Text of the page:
2.05.2010

biscuits in the oven, gonna watch 'em rise


Well, not really. Our oven is an old commercial one, with no window through which to watch. But still, that Raffi song does a jig through my head each time I make biscuits.

And I made biscuits yesterday, for no reason other than the fact that I was looking for something for breakfast and it wasn't pancake day. Meaning, it wasn't Sunday. Biscuits are quick, the boys can help, and they (the biscuits) aren't too sweet. Which is good, since we invariably slather them with fruit preserves.


So breakfast was biscuits, which sounds simple enough. But that's the beautiful thing about food - it's always more complex if you take the time to look. My biscuits are based on my mother-in-law's recipe. Which, seeing as she's Southern, probably means it's an old family recipe. I've never tasted her version, since I was gluten-free long before I met her. But I have her recipe, and Josh's insistence that they are really, really good. Obviously, I had to try my hand in making them gluten-free. After a couple of attempts, we found a winner. They're tender, flaky, with a bit of crispiness in the crust (gotta love all that butter!), and just delicious. Most importantly, Josh and the kids love them. And when I'm making them, I'm not just sifting flours, cutting in butter. I'm creating traditions within my own family, while continuing traditions started by generations of Southern cooks before me. I'm forging connections that, while they may not be natural for most Northern girls, feel natural to me. At the same time, I'm staying tied to my Northern roots, by using my late grandmother's lovingly-worn biscuit cutter. These things are good.


And then there is all the wonderfulness that happens when we actually sit down to eat them. My heart melting when Kalen sweetly asks, "Can I have Italian plum butter on mine, please?" (I fantasize that he is the first 4-year old to ever have said that.) As he comes downstairs, Josh recounting the memory that the smell of biscuits always awakens in him: being very young, eating biscuits with fig preserves made by his grandmother (or great-grandmother - that part is fuzzy), and the dawning realization of how amazingly good those preserves were. He mentions that it is the only childhood food memory that he hasn't been able to re-create, and commits himself to making memory-worthy fig preserves this winter. This is also good.


And so I give you my biscuit recipe. Enjoy, and feel connected. Oh, and don't bake yours for as long as I did mine - we had a little butter incident, and by the time that was all sorted out, the biscuits had gone just past perfect. Still delicious, just crispier than usual.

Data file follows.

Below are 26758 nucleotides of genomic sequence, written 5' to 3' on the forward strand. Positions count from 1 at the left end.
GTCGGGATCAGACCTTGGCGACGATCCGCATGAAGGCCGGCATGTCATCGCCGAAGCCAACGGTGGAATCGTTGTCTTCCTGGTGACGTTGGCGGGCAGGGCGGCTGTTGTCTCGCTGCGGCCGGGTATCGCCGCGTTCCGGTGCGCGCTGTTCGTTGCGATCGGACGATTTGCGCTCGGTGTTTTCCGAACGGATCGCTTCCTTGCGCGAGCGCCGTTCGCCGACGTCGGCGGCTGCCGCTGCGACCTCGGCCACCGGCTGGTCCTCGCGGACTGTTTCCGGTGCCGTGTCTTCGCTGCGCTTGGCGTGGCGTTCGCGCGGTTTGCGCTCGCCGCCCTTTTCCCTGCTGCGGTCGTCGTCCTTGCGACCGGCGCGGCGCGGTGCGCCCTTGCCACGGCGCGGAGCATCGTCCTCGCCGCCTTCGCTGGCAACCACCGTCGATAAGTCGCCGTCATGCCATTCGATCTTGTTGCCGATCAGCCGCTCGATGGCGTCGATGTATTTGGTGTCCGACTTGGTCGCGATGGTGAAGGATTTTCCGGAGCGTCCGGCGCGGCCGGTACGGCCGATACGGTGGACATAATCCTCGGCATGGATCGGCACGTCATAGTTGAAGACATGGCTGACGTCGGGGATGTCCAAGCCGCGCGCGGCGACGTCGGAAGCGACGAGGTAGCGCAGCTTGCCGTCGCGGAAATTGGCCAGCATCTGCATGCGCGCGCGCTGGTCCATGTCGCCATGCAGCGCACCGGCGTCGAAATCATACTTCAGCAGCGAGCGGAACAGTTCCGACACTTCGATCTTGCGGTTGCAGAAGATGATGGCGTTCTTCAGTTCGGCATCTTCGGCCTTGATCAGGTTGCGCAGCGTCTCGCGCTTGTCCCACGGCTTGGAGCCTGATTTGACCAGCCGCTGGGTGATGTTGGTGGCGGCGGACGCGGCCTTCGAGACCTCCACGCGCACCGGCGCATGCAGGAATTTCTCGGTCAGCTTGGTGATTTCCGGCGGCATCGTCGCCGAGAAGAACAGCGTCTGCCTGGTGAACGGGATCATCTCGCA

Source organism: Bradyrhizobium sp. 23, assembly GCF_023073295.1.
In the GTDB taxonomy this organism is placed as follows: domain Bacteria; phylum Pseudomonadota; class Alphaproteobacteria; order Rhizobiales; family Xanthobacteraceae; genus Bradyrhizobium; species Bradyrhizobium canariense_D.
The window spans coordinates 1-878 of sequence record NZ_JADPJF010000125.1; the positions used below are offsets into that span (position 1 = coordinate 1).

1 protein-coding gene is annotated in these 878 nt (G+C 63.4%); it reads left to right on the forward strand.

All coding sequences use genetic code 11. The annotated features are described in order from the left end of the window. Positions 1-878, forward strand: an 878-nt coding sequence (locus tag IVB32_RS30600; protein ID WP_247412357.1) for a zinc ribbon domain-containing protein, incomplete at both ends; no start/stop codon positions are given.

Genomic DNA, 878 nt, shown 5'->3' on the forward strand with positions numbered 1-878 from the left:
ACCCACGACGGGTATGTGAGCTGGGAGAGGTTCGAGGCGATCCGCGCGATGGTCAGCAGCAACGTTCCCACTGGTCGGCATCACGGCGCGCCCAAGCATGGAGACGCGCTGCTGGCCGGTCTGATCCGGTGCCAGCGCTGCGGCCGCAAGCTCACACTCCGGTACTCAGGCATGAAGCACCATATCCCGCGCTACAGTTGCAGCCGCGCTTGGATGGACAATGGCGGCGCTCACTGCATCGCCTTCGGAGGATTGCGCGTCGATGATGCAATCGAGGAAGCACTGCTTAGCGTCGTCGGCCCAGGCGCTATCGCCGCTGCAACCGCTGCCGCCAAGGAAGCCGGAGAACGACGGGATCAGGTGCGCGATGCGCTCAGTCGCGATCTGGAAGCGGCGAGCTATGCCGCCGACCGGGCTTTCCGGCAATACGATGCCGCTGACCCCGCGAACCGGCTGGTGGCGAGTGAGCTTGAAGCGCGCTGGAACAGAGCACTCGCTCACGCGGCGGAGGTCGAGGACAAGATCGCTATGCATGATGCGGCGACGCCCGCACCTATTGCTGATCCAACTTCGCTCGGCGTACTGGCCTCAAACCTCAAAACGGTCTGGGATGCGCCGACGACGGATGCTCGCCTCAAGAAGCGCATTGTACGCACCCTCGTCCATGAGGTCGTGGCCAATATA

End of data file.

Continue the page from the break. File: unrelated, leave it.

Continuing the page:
Gluten-Free Buttermilk Biscuits
makes 8-12 biscuits, depending on the cutter size and dough thickness

1 1/2 cups Tara's all-purpose gluten-free mix (recipe follows)
1/4 cup buckwheat flour (I like this brand)
1/4 cup coconut flour
1 tsp xanthan gum
1 Tbsp sugar
1 tsp salt
4 tsp baking powder
8 Tbsp unsalted butter, cold, cut into small pieces
3/4+ cup lowfat buttermilk (I use Kate's)

Preheat oven to 450 degrees.

Sift together dry ingredients. Cut in butter (I like to use my hands). Stop when the butter pieces are pea-sized - these will create steam pockets while baking that will give your biscuits their flake. Stir in buttermilk until the dough is moist enough to come together without being crumbly. Gather it into a ball and, on a gf-floured board, gently pat the dough into a 1-inch-thick round. Cut with a biscuit cutter (cut your scraps, too - they'll be tender and yummy, just not as flaky), prick tops with a fork, and bake on a parchment- or silpat-lined baking sheet for 12-18 minutes, or until golden brown. (The thickness of your biscuit really determines the baking time - roll them out 1/4-inch thick, and they'll only bake about 10 minutes. So keep an eye on them.) Eat them warm.

Tara's All-Purpose Gluten-Free Mix

3 1/2 cups (493 grams) brown rice flour
1 cup (128 grams) sorghum flour
1 1/2 cups (230 grams) potato starch
3/4 cups (85 grams) tapioca starch

Sift all flours together (I use a whisk). Store on the counter if you bake a lot, or in the fridge if you're an occasional baker. I keep this on-hand at all times, and in addition to the biscuits, use it for things like quick breads, cookies, and muffins.

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